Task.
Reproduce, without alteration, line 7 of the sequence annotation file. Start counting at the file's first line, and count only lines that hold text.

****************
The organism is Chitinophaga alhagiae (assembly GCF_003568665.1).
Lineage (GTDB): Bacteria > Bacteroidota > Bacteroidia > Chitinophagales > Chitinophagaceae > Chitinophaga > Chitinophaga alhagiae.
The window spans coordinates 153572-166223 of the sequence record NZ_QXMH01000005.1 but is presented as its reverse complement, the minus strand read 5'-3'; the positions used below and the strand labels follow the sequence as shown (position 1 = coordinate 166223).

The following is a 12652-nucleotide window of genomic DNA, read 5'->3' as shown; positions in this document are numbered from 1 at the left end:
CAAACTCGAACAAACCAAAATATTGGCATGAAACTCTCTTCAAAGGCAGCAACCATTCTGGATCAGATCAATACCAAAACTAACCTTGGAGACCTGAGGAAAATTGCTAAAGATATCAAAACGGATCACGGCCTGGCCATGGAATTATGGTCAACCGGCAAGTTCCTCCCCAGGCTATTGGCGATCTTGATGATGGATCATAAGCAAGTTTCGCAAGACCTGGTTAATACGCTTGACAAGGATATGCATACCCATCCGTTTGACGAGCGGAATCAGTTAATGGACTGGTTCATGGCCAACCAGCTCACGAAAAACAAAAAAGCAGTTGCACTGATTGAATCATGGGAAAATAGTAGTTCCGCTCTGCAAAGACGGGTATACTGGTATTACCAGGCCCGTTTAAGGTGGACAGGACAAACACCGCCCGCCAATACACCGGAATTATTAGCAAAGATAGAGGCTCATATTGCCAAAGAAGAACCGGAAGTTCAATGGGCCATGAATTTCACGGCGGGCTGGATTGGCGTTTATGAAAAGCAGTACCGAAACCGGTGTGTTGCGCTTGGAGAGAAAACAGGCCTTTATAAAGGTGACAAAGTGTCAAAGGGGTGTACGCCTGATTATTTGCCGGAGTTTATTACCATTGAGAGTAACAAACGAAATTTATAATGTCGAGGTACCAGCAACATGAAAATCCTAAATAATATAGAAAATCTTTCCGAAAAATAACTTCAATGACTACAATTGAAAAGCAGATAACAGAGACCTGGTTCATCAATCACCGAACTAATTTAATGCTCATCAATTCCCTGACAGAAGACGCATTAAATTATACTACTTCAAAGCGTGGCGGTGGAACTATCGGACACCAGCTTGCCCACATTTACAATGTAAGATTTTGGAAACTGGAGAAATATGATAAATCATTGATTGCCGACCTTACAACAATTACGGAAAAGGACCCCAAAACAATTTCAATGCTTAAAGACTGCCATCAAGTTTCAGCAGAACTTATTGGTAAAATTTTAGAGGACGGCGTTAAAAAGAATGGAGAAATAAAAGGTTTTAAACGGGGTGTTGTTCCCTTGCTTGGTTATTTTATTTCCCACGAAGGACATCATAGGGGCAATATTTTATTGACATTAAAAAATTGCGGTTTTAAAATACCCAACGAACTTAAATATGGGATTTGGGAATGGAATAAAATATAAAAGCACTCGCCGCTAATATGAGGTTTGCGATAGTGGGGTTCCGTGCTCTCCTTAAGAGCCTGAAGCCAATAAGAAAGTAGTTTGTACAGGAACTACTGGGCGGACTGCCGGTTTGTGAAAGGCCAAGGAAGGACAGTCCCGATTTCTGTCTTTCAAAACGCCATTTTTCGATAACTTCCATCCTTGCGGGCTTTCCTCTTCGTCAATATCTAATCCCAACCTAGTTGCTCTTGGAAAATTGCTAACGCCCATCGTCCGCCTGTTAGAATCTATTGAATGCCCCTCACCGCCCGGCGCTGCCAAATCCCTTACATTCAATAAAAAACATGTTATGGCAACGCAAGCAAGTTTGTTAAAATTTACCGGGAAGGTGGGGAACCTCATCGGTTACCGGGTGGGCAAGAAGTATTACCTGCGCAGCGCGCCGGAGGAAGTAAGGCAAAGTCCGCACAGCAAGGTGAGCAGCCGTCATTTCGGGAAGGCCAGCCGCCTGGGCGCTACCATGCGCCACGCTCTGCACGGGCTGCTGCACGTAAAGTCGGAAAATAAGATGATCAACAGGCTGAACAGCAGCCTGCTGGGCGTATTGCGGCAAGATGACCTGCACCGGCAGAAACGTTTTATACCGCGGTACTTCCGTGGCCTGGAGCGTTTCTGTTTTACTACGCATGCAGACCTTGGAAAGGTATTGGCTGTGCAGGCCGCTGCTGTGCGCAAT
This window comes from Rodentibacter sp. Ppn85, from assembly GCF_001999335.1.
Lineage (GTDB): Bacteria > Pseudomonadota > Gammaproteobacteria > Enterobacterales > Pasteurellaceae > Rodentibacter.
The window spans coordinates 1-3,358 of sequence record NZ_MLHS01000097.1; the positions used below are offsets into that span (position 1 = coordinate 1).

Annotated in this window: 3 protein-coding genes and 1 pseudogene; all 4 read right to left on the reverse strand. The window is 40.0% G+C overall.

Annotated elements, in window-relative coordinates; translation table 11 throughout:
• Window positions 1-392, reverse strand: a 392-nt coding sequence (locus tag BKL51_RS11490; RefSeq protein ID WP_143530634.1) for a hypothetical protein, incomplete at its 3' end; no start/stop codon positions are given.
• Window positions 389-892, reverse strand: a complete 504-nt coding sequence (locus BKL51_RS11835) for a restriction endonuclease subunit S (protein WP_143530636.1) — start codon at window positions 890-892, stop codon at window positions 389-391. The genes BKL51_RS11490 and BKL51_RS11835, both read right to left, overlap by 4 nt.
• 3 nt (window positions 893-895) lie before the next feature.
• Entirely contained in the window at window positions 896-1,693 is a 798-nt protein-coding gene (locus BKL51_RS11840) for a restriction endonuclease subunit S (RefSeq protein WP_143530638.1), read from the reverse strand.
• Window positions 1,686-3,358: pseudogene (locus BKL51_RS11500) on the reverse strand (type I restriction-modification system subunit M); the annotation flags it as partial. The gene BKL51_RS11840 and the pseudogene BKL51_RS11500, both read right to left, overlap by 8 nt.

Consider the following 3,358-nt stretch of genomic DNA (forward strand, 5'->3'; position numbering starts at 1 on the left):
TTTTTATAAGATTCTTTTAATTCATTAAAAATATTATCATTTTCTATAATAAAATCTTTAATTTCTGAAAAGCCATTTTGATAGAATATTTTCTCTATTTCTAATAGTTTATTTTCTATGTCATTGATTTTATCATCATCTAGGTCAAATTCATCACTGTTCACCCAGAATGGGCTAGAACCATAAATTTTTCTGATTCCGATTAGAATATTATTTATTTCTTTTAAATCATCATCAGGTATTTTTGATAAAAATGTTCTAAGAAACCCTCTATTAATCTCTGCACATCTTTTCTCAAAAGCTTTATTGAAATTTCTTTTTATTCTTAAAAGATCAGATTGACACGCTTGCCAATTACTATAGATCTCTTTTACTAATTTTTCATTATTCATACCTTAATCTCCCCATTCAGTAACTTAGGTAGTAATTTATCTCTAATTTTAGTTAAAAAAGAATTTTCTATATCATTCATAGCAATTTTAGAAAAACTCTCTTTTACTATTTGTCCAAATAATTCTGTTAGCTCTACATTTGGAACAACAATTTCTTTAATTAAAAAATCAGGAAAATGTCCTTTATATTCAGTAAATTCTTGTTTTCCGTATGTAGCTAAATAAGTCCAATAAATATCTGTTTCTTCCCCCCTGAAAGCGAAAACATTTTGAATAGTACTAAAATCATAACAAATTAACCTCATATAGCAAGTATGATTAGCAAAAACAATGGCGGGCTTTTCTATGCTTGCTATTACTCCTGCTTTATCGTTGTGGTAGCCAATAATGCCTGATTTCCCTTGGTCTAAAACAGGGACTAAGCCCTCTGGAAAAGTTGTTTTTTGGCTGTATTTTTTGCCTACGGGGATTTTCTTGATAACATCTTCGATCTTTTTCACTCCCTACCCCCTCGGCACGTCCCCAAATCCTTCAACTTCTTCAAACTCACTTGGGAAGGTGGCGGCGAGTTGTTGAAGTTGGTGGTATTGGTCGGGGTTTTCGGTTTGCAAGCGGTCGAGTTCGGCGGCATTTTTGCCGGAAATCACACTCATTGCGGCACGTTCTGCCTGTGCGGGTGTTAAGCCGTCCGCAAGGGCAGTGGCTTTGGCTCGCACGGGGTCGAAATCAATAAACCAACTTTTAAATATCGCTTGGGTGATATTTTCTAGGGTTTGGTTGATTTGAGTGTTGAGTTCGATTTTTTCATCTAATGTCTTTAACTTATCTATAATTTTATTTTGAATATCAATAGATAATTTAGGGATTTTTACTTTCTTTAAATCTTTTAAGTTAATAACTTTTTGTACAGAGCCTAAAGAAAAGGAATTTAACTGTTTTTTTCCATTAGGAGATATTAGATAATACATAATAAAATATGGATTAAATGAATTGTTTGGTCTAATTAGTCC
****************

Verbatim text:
Lineage (GTDB): Bacteria > Pseudomonadota > Gammaproteobacteria > Enterobacterales > Pasteurellaceae > Rodentibacter.